Hayley Morris is a director and animator working out of Brooklyn. Creating work in the realm of fable and magical realism she has created some very special music videos for both Hilary Hahn and Haushka’s track ‘Bounce Bounce’, and Joker’s Daughter’s track ‘Lucid’. We caught up with her to chat about stop-frame animation and the joys of working with paper.
Bowlegs: You create magical other worlds that seem to fit our sense of daydreaming. We’re big daydreamers. But you’ve got to be so focused on how to create that reality, it strikes us that there’s a weird duality here – working so precisely whilst maintaining a sense of dreamy unreality. Are you aware of that whilst you’re working?
Hayley: I’m a daydreamer. I think animation forces you to daydream and imagine other worlds. It would be boring and kind of pointless to make animation that is close to the life we know and see everyday. You can make absolutely anything and everything happen that’s in your mind. When I’m making my work I really get lost in the world I’m creating. It’s fun to escape.
Bowlegs: You work with paper cutouts quite a lot, can you tell us a bit about your process and maybe some of the issues related to working with those materials?
Hayley: I love paper because it is so versatile. It comes in a million colors and textures. You can cut it, sculpt it, fold it and completely transform it from a flat sheet into something completely different from where it started. It’s a fun material to experiment with and it’s also fairly inexpensive.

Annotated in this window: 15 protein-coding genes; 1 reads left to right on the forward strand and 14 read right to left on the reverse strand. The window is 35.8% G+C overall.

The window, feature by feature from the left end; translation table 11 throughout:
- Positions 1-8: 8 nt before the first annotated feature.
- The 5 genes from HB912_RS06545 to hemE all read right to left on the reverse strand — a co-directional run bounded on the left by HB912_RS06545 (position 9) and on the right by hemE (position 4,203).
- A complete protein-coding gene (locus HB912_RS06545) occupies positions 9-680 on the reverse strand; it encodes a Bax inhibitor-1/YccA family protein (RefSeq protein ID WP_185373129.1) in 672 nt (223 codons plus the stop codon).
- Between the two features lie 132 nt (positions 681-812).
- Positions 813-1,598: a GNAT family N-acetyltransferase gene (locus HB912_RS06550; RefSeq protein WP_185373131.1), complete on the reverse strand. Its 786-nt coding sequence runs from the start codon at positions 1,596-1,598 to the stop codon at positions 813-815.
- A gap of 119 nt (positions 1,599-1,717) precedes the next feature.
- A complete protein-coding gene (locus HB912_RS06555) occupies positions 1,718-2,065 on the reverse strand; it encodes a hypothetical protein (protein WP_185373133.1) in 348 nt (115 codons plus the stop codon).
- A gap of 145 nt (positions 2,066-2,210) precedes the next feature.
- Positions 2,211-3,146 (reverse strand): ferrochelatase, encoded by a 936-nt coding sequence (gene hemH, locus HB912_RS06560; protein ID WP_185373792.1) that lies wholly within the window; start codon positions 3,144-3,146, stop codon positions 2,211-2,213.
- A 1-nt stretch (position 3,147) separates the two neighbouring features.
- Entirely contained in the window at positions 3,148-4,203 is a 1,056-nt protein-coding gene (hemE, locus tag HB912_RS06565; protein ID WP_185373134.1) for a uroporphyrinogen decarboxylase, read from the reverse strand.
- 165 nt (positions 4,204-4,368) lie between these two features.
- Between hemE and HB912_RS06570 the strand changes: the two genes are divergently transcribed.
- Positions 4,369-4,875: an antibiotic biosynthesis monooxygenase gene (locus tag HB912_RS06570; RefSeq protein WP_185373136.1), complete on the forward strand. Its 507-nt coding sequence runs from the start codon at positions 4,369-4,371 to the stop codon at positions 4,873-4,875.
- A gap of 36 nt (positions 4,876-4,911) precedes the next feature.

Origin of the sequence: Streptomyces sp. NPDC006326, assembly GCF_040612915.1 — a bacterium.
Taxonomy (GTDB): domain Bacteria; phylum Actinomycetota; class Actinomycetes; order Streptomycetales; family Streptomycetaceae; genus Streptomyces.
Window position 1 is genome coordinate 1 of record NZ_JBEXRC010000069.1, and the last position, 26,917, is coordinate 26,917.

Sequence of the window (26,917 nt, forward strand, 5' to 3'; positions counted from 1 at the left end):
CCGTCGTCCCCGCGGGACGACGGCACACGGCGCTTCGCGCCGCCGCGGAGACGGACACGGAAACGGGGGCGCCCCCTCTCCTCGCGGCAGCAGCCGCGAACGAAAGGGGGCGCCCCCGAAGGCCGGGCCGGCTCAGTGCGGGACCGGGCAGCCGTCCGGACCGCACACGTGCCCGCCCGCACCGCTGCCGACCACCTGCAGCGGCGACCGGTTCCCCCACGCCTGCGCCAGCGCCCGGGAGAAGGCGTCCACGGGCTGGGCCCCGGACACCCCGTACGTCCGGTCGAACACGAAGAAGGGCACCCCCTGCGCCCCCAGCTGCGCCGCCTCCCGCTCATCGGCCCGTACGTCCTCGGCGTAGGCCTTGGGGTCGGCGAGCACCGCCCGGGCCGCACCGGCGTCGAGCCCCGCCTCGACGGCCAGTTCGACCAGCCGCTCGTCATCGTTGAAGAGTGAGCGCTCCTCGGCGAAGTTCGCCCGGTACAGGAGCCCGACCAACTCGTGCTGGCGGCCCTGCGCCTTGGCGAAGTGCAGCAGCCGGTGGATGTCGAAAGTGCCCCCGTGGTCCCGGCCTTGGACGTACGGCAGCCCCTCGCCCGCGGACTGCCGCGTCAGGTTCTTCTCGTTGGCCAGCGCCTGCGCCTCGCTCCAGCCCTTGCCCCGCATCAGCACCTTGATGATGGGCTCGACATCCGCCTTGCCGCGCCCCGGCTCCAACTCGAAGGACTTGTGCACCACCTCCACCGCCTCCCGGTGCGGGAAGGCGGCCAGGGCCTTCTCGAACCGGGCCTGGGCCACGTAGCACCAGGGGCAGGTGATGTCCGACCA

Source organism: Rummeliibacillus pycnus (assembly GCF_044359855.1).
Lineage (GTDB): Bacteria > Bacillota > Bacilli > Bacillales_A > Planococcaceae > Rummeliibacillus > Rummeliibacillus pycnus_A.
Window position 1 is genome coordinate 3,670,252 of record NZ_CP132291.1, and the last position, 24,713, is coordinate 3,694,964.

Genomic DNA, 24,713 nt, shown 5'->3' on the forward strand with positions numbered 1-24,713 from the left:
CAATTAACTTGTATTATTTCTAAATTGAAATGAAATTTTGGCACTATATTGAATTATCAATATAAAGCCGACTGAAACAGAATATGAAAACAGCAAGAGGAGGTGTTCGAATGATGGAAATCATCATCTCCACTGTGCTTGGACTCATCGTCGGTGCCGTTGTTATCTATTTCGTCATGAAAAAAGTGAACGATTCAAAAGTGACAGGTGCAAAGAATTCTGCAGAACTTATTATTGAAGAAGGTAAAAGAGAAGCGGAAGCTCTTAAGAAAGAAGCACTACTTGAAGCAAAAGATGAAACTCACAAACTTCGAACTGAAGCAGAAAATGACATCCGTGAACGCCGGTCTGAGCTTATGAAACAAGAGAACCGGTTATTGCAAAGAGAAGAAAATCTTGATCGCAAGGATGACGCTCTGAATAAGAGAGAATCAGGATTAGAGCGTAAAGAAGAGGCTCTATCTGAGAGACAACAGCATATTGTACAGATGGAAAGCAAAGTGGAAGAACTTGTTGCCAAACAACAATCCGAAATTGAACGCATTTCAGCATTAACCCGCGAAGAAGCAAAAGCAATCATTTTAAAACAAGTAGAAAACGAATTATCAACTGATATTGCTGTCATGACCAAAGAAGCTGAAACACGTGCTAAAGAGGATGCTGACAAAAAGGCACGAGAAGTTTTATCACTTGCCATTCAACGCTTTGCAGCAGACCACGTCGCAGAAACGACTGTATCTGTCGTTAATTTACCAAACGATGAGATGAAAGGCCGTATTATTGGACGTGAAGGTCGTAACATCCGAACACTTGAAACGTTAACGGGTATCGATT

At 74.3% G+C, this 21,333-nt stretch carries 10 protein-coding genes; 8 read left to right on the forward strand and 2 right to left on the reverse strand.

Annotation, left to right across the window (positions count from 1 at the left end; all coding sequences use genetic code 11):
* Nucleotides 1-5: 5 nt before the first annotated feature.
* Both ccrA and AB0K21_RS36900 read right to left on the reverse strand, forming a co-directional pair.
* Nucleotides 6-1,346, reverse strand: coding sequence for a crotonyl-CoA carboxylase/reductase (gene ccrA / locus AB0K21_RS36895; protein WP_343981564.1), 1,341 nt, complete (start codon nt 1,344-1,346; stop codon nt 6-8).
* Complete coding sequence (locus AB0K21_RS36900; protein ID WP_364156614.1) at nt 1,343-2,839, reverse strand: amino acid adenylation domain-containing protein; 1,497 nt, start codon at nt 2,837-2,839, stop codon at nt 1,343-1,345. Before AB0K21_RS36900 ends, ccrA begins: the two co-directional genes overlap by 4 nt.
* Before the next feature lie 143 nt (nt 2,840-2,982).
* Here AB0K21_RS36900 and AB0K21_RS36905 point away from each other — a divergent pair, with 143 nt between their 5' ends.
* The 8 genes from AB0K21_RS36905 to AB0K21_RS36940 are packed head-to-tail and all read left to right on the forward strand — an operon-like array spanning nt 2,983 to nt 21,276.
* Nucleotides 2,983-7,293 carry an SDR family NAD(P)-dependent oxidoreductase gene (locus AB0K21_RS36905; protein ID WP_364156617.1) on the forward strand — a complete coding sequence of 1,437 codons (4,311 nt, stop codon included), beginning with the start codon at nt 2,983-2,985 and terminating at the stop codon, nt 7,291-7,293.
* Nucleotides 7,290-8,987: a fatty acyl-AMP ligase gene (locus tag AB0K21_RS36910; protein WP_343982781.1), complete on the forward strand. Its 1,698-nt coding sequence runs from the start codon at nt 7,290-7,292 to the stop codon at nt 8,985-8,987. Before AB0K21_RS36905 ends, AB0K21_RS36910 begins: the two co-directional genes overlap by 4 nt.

Bowlegs: Has the process of stop frame animation evolved much since the advent of software editing or is it still essentially the same art form do you think?
Hayley: It’s essentially the same art form, but has become much more accessible and easier to see results. It’s the oldest form of animation and its basic principle will never change. You move an object a tiny bit take a picture and move it again. That basic concept will never change, but I think now people are pushing it in so many directions and the possibilities are endless. With programs like Dragon, and DSLRs with live view, you can see your progress instantly. Only 5 or 6 years ago you couldn’t do that. People shot everything on film and had no idea what the movement was like or if the film would develop correctly. Even when digital cameras started being used there wasn’t a live view, so we had to attach a security camera onto the eyepiece into a computer program to see what we were doing.